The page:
Karl Neumeyer, Morgenthau's teacher in Munich [in 1926 and 1927] had taught him that there was "no area in which the discrepancy between the content of the law and its actual impact on shaping reality [was] as marked and as predictable as in the field of international law."
... [Morgenthau's] most important conclusion can be summarized as follows: In contrast to the [domestic] order, the physical instruments for applying sanctions are not monopolized in the realm of international law; instead, they are decentralized. In fact, they are precisely in the hands of those to whom the norms relevant for maintaining peace are actually addressed, that is, the representatives of national governments. Obviously, these representatives will put their physical potential at the disposal of international law only when it furthers their respective interests of the day. Thus, the reality (effectiveness) of international law is completely dependent on constellations of power and national interest: "elle se trouve donc au plus bas degre de primitivité" - it is of the utmost primitiveness. "This reality depends almost exclusively and most often very directly on the will of the individual nations and their representatives, in other words, on those who are at the same time the subjects of international law."
The findings that Morgenthau had worked out theoretically in his Habilitation thesis were substantiated once again right after the publication of his research. Italy's war against Abyssinia (1935-1936) and the League of Nation's pathetic response to this aggression settled beyond a doubt whether "the theory that we have just proposed does or does not agree with the facts." Moreover, that crisis made it abundantly clear that for the time being one could not place much faith in legal norms and stipulations.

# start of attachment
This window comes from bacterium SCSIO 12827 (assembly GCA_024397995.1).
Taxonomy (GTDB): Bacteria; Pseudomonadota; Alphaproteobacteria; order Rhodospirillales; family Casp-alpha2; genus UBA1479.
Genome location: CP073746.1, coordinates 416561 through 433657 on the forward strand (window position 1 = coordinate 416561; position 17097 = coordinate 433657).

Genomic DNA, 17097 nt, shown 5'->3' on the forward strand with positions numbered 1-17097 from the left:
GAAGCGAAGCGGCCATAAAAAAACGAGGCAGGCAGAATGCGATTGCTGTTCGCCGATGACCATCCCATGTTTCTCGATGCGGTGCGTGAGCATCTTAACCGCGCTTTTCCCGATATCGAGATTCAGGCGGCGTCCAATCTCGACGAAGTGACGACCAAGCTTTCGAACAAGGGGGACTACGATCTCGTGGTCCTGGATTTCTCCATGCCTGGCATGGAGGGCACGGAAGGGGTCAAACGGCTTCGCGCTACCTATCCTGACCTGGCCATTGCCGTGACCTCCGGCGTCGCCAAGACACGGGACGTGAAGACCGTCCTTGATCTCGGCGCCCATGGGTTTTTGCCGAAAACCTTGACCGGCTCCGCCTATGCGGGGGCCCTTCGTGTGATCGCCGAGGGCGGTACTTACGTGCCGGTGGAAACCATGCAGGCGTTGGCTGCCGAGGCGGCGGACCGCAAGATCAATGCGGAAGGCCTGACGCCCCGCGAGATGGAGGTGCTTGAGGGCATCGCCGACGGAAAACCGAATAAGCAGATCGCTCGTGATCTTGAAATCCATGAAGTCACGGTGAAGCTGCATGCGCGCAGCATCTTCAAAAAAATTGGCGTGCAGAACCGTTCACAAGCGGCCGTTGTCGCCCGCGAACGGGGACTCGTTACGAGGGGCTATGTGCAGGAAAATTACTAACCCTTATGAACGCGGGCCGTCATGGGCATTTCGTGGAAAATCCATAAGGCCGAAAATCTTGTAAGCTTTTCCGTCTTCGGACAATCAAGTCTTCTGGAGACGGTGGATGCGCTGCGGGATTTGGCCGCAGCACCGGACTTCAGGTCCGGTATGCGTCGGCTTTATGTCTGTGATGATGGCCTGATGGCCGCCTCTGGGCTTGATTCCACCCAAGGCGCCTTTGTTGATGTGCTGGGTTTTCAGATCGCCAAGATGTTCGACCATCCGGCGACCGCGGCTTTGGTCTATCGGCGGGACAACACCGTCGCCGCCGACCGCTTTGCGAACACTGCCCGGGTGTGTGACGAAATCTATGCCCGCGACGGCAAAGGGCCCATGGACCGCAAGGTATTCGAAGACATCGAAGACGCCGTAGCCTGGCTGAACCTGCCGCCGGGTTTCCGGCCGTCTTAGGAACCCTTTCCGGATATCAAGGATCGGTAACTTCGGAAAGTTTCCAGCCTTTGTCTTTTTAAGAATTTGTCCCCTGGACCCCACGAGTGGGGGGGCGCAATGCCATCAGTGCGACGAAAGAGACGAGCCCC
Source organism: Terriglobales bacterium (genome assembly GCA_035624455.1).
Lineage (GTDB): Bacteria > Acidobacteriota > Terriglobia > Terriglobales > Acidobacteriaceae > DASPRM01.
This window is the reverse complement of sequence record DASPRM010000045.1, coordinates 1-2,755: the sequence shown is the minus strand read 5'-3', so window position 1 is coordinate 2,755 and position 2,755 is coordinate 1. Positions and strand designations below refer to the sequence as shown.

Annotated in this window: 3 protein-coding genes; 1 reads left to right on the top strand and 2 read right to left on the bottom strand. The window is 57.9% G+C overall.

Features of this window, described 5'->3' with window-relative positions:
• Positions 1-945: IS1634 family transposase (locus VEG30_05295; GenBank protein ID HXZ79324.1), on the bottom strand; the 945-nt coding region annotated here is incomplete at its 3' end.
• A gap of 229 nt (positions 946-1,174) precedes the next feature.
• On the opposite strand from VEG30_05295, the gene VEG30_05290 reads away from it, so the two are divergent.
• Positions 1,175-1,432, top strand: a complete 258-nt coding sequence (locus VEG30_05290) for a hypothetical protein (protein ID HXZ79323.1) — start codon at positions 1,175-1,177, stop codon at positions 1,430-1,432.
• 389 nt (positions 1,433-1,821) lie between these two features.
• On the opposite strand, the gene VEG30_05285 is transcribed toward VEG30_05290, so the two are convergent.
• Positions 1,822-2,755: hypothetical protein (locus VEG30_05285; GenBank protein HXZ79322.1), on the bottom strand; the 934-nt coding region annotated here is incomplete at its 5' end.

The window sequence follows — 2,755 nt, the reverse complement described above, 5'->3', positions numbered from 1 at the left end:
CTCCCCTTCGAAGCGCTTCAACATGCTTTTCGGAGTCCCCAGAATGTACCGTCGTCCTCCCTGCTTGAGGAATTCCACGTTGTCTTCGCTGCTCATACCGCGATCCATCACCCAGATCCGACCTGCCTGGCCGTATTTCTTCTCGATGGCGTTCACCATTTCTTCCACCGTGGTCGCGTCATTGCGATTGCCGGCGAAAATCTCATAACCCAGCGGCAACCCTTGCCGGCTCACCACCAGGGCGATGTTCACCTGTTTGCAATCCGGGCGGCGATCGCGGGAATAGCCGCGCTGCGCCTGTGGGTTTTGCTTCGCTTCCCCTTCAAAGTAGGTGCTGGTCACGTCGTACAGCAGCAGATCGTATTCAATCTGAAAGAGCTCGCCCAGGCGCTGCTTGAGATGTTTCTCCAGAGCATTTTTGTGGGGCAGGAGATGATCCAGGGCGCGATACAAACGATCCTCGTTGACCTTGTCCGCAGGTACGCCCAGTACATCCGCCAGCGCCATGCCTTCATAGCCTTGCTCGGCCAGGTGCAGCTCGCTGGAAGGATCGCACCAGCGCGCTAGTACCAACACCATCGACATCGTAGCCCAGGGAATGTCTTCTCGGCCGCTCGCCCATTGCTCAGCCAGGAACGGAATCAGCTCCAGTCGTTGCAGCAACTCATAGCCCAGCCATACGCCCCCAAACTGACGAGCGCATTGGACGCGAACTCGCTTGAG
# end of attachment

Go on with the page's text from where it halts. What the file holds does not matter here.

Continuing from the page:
Another example (familiar to readers of Tintin) would be Japan's invasion of Manchuria in 1932. The League of Nations ordered Japan to withdraw from Manchuria. Instead, Japan left the League.
On the Internet, social norms are far weaker than in a face-to-face conversation. This results in a style of discussion which can be described positively as "freewheeling" and negatively as "a tidal wave of digital bile."
In The Hacker Crackdown: Law and Disorder on the Electronic Frontier (1992), Bruce Sterling describes the spectrum of computer-mediated communication, based on the degree of sanctions applied to the conversation:
Boards can be distinguished by the amount of effort spent in regulating them. First, we have the completely open board, whose sysop is off chugging brews and watching re-runs while his users generally degenerate over time into peevish anarchy and eventual silence. Second comes the supervised board, where the sysop breaks in every once in a while to tidy up, calm brawls, issue announcements, and rid the community of dolts and troublemakers. Third is the heavily supervised board, which sternly urges adult and responsible behavior and swiftly edits any message considered offensive, impertinent, illegal or irrelevant. And last comes the completely edited "electronic publication," which is presented to a silent audience which is not allowed to respond directly in any way.